James Carville agrees:

"“We’re losing our damn minds ... “Eighteen percent of the population controls 52 Senate seats,” Carville said. “We’ve got to be a majoritarian party. The urban core is not gonna get it done. What we need is power! Do you understand? That’s what this is about.”

Trump won something like 85% of US counties. If Democrats want to win they have to be able to expand out of their urban bubble.

"Trump won something like 85% of US counties" -- that's even less meaningful than saying Clinton won the popular vote. Trump's actual margin of victory was 100,000 votes -- his swing voters could have all fit in the Penn State football stadium -- spread across three states. Slightly broader appeal from Clinton in Pennsylvania and Wisconsin and higher black turnout in Michigan would have handed the victory to her -- and led to breathless pundit pieces about the permanent Democratic majority!

Presidential electoral maps also distort a lot of political discourse by making everything about red/blue states. If people actually paid attention to the House of Representatives and the non-famous people who make it up and where they are from, discourse might shift a bit. About 100 out of the 232 Democrats who make up the current House are not from the Northeast or the West Coast. Texas alone sent 13 Democrats to the House in 2018, Ohio sent 4, Kentucky, Utah and Kansas 1 each, etc.

Thanks JWatts. It was very interesting and timely.

Sanders could win a sizable EC victory on economic issues (healthcare, minimum wage, higher taxes on the super rich), but the momentum of the Democratic Party over the past 5+ years since Obama entered lame duck territory is continuous and uncompromising leftward push on social issues and immigration. Even if he has to just go along with it for show, it alienates a lot of moderate voters who would vote for him on economic issues to hear things about prisoners voting from their jail cells, an end to immigration enforcement, and no compromise on transgender bathroom/locker issues.

Came an article today about the "mobilization theory" (cult?) which seems to be trending among Democrats*.

Idea is apparently no or few undecided swing voters exist, in the sense of people who reliably turn out to vote, but who truly do not decide who to vote for until the last minute and are really reachable and persuadable. Instead a pool of people who are strongly partisan or at least predictable in their voting, but who have to be "mobilized" to vote exists, largely by negative partisanship. These people drop in and out of elections giving an "illusion" of a pool of relatively static size which really changes its mind. The efforts that are needed to get these people "mobilized" are then apparently thought to be exactly counter what is conventionally thought to be needed to win over a persuadable moderate centre.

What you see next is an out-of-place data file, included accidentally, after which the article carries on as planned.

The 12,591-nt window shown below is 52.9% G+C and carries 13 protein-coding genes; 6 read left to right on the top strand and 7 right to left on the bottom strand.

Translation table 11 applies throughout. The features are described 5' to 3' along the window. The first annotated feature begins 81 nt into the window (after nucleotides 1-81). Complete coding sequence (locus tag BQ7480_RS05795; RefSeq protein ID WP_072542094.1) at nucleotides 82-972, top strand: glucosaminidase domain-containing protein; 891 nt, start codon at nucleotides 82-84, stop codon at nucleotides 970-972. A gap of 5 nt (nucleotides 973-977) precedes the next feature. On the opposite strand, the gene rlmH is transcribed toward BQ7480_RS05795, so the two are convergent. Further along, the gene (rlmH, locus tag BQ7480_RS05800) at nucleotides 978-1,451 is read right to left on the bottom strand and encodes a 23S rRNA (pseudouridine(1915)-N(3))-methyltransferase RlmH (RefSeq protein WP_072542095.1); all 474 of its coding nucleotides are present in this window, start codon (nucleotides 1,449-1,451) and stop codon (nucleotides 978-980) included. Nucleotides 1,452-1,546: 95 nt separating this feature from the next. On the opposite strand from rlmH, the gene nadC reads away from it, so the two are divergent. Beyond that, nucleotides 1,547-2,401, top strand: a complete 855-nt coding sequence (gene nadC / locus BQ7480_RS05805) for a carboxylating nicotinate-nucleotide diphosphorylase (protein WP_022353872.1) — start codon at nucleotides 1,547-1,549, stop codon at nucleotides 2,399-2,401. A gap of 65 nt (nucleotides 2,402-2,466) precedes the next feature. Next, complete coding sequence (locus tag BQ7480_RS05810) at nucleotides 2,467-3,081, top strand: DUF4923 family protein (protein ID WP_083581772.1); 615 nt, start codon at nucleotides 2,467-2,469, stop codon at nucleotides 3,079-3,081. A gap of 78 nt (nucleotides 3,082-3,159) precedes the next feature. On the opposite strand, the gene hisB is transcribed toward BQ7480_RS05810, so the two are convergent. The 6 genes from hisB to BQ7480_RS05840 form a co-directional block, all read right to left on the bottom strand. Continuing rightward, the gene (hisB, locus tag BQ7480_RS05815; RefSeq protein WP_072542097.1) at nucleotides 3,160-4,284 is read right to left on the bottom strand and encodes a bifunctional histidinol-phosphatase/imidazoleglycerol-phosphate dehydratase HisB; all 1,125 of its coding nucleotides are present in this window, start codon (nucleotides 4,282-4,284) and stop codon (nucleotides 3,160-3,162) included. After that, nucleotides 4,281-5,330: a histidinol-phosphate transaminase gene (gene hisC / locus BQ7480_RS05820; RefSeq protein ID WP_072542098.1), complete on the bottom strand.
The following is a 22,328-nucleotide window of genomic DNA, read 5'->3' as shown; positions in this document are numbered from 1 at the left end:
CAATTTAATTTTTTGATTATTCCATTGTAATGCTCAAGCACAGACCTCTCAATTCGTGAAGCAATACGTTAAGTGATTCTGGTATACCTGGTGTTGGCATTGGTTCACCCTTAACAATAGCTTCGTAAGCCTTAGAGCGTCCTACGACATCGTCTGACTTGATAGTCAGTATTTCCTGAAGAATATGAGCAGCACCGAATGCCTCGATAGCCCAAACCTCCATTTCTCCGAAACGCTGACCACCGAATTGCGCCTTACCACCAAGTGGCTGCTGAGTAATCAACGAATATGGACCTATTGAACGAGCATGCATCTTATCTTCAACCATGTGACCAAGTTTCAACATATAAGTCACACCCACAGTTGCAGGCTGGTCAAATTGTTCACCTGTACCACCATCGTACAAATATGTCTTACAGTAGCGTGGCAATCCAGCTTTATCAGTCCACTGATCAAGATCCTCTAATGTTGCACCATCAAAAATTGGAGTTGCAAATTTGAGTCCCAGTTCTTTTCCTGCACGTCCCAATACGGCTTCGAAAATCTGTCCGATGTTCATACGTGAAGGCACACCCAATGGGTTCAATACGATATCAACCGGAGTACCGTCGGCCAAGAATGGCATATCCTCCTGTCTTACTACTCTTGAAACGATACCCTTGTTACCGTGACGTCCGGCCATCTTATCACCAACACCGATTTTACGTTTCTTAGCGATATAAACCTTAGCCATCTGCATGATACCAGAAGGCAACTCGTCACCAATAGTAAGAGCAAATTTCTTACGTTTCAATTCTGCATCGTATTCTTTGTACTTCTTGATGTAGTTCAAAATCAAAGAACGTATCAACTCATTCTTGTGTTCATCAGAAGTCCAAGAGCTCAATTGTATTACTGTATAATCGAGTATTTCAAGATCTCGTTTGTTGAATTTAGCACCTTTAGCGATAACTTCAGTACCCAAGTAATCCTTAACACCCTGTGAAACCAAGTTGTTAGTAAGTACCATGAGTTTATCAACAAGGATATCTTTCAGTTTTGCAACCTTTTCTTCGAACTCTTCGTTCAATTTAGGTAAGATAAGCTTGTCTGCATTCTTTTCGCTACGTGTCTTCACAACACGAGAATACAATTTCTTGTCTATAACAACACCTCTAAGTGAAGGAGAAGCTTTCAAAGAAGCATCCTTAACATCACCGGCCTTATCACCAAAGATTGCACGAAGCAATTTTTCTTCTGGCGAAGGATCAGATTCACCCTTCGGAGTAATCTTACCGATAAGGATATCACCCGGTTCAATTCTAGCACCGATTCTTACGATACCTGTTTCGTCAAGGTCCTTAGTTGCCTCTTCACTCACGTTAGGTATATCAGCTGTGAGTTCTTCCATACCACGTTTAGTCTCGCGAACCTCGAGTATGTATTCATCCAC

Now, all sounds like a nice thing to want to believe for the left wing of the Democratic Party - they'd probably love a secret army of partisans that it turns out all along could just be motivated to pass them their vote by really vigorous attack politics on the Republicans. Dovetails so nicely with, uh, well, what they want to do anyway. However, skeptical that there really these kind of "strongly partisan yet for some reason do not reliably vote" subsets about to create an illusion of swing voting.

(One interesting aspect is apparently this is all the brainchild of a particular Niskanen employed outlier in her polling methodology, Bitecofer, who, uh, is very *narrative fulfilling* for the 2015-2020 era in a number of ways in her personal style and conduct - random swearing, "punk feminist" emblems, a self aggrandizing personal style. Wonder if that had any influence...)

4. There is clearly potential for coronavirus disasters in Africa. But on the up side:

1. Health professionals throughout the continent now have access to barrier protection (gloves, masks) even if the populace does not.

2. The incubation period is short enough for the virus to potentially burn out in many regions.

3. Poor transport infrastructure will protect many locations.

3. Africa's median age is around 20. Widespread coronavirus infection could be a massive human disaster, but its economic effect will be comparatively low, with the vast bulk of the working age population recovering even in areas where no treatment is received. Coronavirus of course has the potential to take a horrible toll on the immune compromised.

7. DC is world-leading at whipping up opposition to governments, but he failed in DoE when trying to whip up support for the government trying to make exactly this kind of big change - his boss got seriously demoted, exactly like DC, to a non-policy role as Chief Whip.